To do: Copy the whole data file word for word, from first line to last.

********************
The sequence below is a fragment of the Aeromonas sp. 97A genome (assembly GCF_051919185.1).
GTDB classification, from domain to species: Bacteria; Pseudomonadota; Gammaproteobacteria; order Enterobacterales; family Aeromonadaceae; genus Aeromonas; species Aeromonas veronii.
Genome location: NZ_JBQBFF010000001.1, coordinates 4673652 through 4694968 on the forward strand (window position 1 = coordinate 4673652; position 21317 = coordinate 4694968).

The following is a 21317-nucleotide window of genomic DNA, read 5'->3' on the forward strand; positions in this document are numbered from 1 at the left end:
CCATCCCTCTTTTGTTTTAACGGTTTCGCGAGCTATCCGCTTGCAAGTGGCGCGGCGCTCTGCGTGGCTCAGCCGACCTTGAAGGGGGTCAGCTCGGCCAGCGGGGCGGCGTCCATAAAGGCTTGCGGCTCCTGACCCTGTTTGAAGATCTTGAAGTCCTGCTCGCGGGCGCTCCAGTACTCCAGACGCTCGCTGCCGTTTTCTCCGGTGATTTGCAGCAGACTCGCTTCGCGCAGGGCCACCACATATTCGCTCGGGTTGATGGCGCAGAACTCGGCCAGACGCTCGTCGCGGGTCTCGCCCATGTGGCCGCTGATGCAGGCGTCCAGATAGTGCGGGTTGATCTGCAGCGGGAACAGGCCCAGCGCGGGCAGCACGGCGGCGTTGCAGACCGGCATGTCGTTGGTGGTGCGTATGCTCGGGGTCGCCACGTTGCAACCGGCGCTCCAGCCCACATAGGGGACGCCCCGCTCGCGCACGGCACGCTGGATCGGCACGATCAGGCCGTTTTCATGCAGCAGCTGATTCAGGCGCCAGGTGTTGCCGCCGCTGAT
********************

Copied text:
The sequence below is a fragment of the Aeromonas sp. 97A genome (assembly GCF_051919185.1).
GTDB classification, from domain to species: Bacteria; Pseudomonadota; Gammaproteobacteria; order Enterobacterales; family Aeromonadaceae; genus Aeromonas; species Aeromonas veronii.
Genome location: NZ_JBQBFF010000001.1, coordinates 4673652 through 4694968 on the forward strand (window position 1 = coordinate 4673652; position 21317 = coordinate 4694968).

The following is a 21317-nucleotide window of genomic DNA, read 5'->3' on the forward strand; positions in this document are numbered from 1 at the left end:
CCATCCCTCTTTTGTTTTAACGGTTTCGCGAGCTATCCGCTTGCAAGTGGCGCGGCGCTCTGCGTGGCTCAGCCGACCTTGAAGGGGGTCAGCTCGGCCAGCGGGGCGGCGTCCATAAAGGCTTGCGGCTCCTGACCCTGTTTGAAGATCTTGAAGTCCTGCTCGCGGGCGCTCCAGTACTCCAGACGCTCGCTGCCGTTTTCTCCGGTGATTTGCAGCAGACTCGCTTCGCGCAGGGCCACCACATATTCGCTCGGGTTGATGGCGCAGAACTCGGCCAGACGCTCGTCGCGGGTCTCGCCCATGTGGCCGCTGATGCAGGCGTCCAGATAGTGCGGGTTGATCTGCAGCGGGAACAGGCCCAGCGCGGGCAGCACGGCGGCGTTGCAGACCGGCATGTCGTTGGTGGTGCGTATGCTCGGGGTCGCCACGTTGCAACCGGCGCTCCAGCCCACATAGGGGACGCCCCGCTCGCGCACGGCACGCTGGATCGGCACGATCAGGCCGTTTTCATGCAGCAGCTGATTCAGGCGCCAGGTGTTGCCGCCGCTGAT